The rivalry between the two clubs is already very real and can be explained by the origin of these two clubs and in the sections of the population where these clubs seek their supporters.
The Cercle claims to be a Catholic club while the Club comes from the liberal bourgeoisie. This political and ideological rivalry is found at the time everywhere in Belgium and in Bruges, one must choose its side : either the Blauw & Zwart of the Club, or the Groen-Zwart of the Cercle.

Edgard De Smedtstadion

The first Flemish champion

Cercle Brugge For 15 years, Belgian football remained dominated by two cities : Brussels and Liège.
If many clubs were founded in Flanders (as everywhere in Belgium), it will be necessary to wait for the 1910-1911 season to see a club from the north of the country crowned Belgian Champion. This honor fell to the Cercle de Bruges. Two other titles will be added to the list of triumphs of the Cercle in 1927 and 1930. As for the Belgian Cup, this same Cercle distinguished itself by reaching the final in 1913 and winning the event in 1927. The Cercle will lose its level during the 1930's, alternating up and down between the D1 and D2.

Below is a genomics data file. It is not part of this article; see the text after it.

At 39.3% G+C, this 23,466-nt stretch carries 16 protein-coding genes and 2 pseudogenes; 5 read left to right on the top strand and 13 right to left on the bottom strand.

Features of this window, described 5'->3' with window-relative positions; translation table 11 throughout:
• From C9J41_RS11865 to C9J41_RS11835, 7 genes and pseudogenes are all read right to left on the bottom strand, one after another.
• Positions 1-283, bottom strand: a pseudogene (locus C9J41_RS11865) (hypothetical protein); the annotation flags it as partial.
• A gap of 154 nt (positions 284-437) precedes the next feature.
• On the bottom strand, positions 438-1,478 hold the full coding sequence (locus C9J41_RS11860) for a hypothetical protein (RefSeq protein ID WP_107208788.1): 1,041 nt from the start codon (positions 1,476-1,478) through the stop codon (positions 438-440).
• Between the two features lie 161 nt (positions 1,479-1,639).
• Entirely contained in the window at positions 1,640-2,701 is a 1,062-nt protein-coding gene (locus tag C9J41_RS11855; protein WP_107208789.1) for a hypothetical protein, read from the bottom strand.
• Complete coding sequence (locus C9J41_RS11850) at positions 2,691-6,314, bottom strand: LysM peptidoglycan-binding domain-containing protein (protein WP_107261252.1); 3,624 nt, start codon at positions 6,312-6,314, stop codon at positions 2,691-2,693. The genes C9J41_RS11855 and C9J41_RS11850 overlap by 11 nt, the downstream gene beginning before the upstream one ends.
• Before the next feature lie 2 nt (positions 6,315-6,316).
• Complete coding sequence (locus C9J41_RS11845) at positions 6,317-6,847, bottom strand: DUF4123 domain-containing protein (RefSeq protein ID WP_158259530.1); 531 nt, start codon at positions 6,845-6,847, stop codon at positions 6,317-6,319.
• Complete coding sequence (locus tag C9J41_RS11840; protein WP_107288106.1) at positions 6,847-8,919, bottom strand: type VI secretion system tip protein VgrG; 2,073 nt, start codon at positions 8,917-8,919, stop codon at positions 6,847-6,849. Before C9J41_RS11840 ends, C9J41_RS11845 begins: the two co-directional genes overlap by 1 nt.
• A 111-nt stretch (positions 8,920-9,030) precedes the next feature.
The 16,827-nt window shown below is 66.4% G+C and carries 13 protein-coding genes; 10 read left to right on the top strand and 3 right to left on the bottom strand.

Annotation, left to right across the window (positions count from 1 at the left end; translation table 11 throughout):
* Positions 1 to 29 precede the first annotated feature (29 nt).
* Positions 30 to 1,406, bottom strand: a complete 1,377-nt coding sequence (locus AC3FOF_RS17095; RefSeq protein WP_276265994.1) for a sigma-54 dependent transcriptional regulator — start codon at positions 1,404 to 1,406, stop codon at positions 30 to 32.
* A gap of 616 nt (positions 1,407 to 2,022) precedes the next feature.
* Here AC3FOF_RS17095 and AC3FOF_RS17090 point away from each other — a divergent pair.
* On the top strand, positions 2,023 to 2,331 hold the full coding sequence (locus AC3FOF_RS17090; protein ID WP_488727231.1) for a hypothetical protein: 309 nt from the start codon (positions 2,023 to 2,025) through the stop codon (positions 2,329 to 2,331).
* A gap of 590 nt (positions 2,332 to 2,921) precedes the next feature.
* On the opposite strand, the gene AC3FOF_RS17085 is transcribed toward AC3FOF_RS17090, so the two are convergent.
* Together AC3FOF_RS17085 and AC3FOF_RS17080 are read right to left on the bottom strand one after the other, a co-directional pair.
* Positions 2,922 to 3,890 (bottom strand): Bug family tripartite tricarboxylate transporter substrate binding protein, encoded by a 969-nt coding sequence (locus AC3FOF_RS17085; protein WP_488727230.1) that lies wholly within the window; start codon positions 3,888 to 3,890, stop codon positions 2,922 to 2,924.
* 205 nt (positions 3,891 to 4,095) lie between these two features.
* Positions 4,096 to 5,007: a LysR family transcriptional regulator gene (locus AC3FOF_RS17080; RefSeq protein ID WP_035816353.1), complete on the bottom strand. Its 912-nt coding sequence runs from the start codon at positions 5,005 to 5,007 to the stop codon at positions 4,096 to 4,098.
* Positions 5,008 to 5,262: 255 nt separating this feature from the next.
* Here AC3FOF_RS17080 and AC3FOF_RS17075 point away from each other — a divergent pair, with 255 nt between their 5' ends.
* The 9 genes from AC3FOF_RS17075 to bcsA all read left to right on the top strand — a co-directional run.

As for its stadium, the Cercle will play for a decade on ground located at the "Smedenpoort". There is no grandstand and the changing rooms are located in an inn. In 1911, the club emigrated to the Torhoutsesteenweg and finally had a real stadium with a (wooden) grandstand, a cloakroom and a surrounding wall. However, these basic installations are no longer sufficient for the ambitions of the Cercle and a new field is acquired by Edgard De Smedt, founder of the club, in 1922. A large seated and covered grandstand as well as standing terraces surround the lawn and can accommodate 16,000 spectators. The stadium is soberly named “RCS Brugeois-stadion”. The death of De Smedt (who became president in 1937) in 1950 provided an opportunity for leaders to rename the stadium to Edgard De Smedtstadion.